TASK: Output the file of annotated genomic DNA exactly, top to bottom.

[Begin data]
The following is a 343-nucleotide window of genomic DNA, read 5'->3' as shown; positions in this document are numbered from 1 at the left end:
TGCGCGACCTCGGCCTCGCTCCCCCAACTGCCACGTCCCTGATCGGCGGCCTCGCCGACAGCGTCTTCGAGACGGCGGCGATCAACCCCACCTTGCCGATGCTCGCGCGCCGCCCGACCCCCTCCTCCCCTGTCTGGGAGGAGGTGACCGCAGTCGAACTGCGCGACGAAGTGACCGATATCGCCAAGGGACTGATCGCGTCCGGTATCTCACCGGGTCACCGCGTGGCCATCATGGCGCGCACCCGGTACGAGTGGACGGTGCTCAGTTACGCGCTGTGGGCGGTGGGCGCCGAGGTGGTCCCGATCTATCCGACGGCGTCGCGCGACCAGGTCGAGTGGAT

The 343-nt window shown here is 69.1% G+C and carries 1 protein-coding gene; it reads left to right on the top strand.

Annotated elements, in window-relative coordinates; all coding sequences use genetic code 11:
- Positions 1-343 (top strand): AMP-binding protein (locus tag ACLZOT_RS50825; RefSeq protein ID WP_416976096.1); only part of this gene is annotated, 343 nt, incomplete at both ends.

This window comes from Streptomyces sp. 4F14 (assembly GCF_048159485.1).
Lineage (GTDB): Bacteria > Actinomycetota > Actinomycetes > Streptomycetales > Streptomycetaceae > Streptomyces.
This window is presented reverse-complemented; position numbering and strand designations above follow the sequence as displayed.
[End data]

The following is a 343-nucleotide window of genomic DNA, read 5'->3' as shown; positions in this document are numbered from 1 at the left end:
TGCGCGACCTCGGCCTCGCTCCCCCAACTGCCACGTCCCTGATCGGCGGCCTCGCCGACAGCGTCTTCGAGACGGCGGCGATCAACCCCACCTTGCCGATGCTCGCGCGCCGCCCGACCCCCTCCTCCCCTGTCTGGGAGGAGGTGACCGCAGTCGAACTGCGCGACGAAGTGACCGATATCGCCAAGGGACTGATCGCGTCCGGTATCTCACCGGGTCACCGCGTGGCCATCATGGCGCGCACCCGGTACGAGTGGACGGTGCTCAGTTACGCGCTGTGGGCGGTGGGCGCCGAGGTGGTCCCGATCTATCCGACGGCGTCGCGCGACCAGGTCGAGTGGAT

The 343-nt window shown here is 69.1% G+C and carries 1 protein-coding gene; it reads left to right on the top strand.

Annotated elements, in window-relative coordinates; all coding sequences use genetic code 11:
- Positions 1-343 (top strand): AMP-binding protein (locus tag ACLZOT_RS50825; RefSeq protein ID WP_416976096.1); only part of this gene is annotated, 343 nt, incomplete at both ends.

This window comes from Streptomyces sp. 4F14 (assembly GCF_048159485.1).
Lineage (GTDB): Bacteria > Actinomycetota > Actinomycetes > Streptomycetales > Streptomycetaceae > Streptomyces.
This window is presented reverse-complemented; position numbering and strand designations above follow the sequence as displayed.